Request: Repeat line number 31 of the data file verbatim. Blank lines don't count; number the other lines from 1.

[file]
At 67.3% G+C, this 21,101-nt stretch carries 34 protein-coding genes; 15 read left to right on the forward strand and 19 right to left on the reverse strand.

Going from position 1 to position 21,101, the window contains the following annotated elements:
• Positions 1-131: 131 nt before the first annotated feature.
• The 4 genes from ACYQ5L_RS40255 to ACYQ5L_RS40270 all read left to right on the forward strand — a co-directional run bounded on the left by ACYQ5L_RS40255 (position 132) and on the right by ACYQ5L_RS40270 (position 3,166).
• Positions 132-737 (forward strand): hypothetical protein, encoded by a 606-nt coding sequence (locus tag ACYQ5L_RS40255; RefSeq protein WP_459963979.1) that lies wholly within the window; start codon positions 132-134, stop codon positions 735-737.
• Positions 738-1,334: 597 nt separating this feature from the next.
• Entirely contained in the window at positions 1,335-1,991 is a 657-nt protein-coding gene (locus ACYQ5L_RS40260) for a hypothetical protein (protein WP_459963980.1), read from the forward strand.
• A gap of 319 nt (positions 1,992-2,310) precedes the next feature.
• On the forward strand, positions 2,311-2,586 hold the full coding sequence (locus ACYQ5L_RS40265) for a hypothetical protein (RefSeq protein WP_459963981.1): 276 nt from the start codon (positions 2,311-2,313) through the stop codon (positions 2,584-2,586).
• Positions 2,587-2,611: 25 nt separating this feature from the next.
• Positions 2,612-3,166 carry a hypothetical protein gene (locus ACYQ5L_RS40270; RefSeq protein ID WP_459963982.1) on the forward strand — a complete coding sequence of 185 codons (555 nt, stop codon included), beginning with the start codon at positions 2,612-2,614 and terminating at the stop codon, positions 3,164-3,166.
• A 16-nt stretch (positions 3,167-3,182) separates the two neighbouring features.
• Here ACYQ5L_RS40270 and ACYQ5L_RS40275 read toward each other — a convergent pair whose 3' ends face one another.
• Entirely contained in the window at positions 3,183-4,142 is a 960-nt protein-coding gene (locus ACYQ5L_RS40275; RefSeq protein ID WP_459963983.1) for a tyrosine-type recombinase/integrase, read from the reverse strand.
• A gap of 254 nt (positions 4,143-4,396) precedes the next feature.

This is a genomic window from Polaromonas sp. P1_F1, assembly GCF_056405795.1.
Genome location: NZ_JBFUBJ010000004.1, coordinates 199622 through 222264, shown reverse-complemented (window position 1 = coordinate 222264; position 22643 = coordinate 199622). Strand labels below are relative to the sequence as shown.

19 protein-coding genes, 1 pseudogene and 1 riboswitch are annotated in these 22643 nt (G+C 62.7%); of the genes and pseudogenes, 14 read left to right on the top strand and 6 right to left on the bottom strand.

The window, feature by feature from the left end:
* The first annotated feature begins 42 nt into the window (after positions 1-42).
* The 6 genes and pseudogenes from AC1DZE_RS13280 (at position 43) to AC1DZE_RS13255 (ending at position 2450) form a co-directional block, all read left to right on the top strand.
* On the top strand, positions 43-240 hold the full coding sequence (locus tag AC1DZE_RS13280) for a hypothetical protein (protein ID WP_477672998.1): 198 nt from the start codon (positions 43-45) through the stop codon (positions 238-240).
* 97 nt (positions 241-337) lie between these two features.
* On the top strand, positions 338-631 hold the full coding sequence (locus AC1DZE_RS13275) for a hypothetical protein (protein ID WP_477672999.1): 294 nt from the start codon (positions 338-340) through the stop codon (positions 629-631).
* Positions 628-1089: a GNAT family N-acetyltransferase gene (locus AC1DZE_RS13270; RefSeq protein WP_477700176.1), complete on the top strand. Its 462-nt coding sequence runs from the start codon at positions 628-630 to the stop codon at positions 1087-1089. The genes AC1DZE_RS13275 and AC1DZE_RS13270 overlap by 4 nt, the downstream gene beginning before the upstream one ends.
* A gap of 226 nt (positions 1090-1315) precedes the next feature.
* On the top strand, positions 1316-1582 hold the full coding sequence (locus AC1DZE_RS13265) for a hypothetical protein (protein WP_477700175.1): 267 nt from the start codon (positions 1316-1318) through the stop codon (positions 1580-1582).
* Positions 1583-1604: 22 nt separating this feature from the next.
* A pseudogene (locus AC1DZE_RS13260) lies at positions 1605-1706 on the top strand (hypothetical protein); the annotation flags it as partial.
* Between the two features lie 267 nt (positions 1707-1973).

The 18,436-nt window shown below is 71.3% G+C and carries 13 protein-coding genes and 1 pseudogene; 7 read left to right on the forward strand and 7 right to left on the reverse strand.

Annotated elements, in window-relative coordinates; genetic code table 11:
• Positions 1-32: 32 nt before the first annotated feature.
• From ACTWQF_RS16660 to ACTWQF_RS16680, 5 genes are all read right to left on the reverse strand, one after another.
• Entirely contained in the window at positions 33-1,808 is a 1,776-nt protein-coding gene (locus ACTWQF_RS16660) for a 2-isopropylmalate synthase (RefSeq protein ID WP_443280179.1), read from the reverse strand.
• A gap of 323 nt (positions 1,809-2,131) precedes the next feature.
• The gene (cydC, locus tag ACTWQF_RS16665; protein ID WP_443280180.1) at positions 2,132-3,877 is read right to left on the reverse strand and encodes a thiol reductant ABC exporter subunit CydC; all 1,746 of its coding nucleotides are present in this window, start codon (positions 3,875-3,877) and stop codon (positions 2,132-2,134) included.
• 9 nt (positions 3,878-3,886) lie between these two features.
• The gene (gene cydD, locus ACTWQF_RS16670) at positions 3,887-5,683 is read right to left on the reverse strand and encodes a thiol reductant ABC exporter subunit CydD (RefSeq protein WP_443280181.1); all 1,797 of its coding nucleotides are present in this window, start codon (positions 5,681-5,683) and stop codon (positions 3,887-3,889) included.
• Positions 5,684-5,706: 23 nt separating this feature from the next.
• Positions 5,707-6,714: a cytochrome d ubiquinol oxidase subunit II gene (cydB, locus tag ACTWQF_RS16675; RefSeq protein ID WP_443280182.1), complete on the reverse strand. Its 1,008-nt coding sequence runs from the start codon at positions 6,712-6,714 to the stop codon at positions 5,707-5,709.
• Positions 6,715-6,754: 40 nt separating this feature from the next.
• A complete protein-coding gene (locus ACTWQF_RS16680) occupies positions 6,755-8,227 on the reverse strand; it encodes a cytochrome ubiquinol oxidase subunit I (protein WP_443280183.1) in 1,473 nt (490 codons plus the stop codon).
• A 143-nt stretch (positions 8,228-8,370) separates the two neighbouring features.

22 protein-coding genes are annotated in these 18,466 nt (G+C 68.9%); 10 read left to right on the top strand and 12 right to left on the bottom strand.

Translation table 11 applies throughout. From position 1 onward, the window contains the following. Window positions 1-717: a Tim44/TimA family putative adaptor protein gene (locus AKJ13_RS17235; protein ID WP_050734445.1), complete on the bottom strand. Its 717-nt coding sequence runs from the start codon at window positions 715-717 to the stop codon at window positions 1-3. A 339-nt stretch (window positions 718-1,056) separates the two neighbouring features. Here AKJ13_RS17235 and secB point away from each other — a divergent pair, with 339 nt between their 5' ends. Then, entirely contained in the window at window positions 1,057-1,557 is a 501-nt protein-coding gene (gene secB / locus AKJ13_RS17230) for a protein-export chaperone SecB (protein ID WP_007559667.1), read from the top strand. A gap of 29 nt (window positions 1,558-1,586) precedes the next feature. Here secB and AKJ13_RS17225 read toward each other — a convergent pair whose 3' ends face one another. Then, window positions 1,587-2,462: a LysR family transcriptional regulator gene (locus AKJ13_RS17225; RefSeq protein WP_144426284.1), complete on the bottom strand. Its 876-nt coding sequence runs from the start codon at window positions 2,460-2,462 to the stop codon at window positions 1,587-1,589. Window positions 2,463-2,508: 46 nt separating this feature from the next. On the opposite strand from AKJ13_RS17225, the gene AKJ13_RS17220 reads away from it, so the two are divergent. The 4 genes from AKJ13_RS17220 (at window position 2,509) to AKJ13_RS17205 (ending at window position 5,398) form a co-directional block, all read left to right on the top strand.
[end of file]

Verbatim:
The 18,436-nt window shown below is 71.3% G+C and carries 13 protein-coding genes and 1 pseudogene; 7 read left to right on the forward strand and 7 right to left on the reverse strand.